NEW YORK, N.Y. – One of acting’s most distinctive voices will make an unexpected Metropolitan Opera debut.
Kathleen Turner, known for words that smoke rather than shimmer, is joining the cast of Gaetano Donizetti’s “The Daughter of the Regiment” in the non-singing role of the Duchess of Krakenthorp, the Met said Thursday.
She received an unexpected email this summer from Met general manager Peter Gelb proposing the idea. Asked to describe her voice, Turner terms it “kind of baritone.”
“Peter says I’m one of the few women he knows who can sing ‘Ol’ Man River’ in the original key,” she said during an interview Wednesday with her distinctive, throaty laugh.
An Academy Award- and Tony Award-nominated actress, the 64-year-old Turner will appear in seven performances of the comic opera from Feb. 7 to March 2, the last televised to movie theatres around the world in high definition.
“La Fille du Regiment” is sung in French and stars soprano Pretty Yende in the title role of Marie, tenor Javier Camarena as Tonio (who sings the famous aria “Ah! mes amis” with the nine high Cs) and mezzo-soprano Stephanie Blythe as the Marquise of Berkenfield.
The Duchess enters imperiously at the start of the second act to arrange a marriage between her nephew and Marie.
“I was thinking of interesting, bigger-than-life personalities, and Kathleen came to mind, Gelb said.
“I don’t understand. Why do you need me?” Turner recalled telling Gelb. “I said, ‘Well, send the libretto. Let me read it out loud.'”
She went to the Met in August, walked the stage, fell in love with the acoustics and agreed. Gelb said it has not been determined whether she will speak in French, English or a combination. Turner doesn’t think she will attempt to ad-lib.
“I don’t think I would have that much courage,” he said.
Turner received an Academy Award nomination for “Peggy Sue Got Married” in 1997 and Tony nominations for Tennessee Williams’ “Cat on a Hot Tin Roof” in 1990 and Edward Albee’s “Who’s Afraid of Virginia Woolf?” in 2005.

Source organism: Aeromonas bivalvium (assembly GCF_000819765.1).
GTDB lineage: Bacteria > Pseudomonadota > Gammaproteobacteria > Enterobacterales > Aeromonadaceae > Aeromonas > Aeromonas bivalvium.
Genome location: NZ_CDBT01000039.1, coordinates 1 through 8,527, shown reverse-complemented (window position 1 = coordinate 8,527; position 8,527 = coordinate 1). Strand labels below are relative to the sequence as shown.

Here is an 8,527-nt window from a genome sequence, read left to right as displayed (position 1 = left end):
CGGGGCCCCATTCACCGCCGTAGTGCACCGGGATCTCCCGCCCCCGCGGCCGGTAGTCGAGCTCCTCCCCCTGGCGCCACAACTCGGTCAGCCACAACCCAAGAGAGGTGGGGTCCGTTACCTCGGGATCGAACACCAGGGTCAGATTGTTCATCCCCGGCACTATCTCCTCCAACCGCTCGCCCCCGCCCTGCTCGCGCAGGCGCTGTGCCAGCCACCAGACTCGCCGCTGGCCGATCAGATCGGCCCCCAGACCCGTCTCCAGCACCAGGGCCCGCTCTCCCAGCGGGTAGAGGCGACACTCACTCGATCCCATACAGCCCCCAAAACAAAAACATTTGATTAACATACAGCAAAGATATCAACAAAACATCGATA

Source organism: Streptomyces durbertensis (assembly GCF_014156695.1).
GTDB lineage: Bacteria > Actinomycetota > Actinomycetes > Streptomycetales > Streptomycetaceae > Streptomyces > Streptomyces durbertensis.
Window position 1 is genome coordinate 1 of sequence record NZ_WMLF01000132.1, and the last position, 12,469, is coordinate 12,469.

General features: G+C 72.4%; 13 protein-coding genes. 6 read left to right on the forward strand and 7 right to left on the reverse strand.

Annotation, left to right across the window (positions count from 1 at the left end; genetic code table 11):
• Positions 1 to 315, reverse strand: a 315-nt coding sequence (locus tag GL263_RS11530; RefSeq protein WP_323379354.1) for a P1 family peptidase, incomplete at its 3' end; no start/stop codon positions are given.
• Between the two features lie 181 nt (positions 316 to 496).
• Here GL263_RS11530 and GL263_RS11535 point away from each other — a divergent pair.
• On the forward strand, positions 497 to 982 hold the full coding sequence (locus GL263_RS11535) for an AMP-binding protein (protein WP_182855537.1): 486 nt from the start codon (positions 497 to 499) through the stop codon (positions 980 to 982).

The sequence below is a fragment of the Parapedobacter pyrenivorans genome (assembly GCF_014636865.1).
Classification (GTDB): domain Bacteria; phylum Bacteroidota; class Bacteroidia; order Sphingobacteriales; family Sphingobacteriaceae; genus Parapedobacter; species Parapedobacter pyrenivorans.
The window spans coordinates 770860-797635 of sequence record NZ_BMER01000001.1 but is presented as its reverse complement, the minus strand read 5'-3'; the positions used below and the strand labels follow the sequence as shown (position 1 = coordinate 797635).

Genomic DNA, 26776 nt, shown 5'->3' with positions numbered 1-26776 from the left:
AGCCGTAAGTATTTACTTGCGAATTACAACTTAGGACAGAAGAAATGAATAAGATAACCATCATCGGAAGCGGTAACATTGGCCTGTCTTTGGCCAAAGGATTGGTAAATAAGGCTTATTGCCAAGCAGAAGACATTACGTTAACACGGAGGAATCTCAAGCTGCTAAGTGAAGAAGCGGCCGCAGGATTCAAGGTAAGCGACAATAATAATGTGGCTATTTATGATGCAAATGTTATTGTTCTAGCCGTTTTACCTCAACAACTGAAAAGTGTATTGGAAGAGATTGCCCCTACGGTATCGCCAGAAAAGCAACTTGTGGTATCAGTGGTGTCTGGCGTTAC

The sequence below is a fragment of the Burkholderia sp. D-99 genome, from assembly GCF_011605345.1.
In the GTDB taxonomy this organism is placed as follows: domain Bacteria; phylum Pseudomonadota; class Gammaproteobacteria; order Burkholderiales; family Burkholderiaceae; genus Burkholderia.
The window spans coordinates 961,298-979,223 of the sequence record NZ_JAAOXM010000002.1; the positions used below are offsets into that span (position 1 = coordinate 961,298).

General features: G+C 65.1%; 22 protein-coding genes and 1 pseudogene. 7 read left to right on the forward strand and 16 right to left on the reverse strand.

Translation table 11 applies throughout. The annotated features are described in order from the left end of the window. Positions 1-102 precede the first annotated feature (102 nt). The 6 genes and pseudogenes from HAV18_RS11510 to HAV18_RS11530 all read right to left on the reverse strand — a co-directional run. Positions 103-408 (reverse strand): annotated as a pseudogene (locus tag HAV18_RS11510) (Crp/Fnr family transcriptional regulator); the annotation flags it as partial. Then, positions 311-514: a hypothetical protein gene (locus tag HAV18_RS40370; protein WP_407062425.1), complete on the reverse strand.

She first sang publicly in 2014 during Bertolt Brecht’s “Mother Courage and Her Children” at the Arena Stage in Washington, D.C. She launched a cabaret show, “Finding My Voice,” at Feinstein’s at the Nikko in San Francisco last October, took it to The Other Palace in London in April and then New York’s Cafe Carlyle in May.
The Duchess has seen star turns of retired and semiretired singers, acters and even a famous jurist.
Ljuba Welitsch, then 58, performed the role at the Met in 1972 alongside Joan Sutherland and Luciano Pavarotti, tenor Andrea Velis filled the role in 1983 and Emmy Award-winning actress Bea Arthur in 1994. Actress Marian Seldes took over when the current Laurent Pelly staging first came to the Met in 2008 and was replaced two years later by 66-year-old soprano Kiri Te Kanawa.
Supreme Court Justice Ruth Bader Ginsburg, a noted opera fan, performed it in November 2016 on the opening night of the Washington National Opera’s season.
Turner has attended opera occasionally and cites Georges Bizet’s “Carmen” as among her favourites.
“I used to go more often. I can’t say I’m honestly a huge fan,” she said. “Before Peter, I couldn’t understand the acting — or lack thereof. That just upset me. But that has changed considerably.”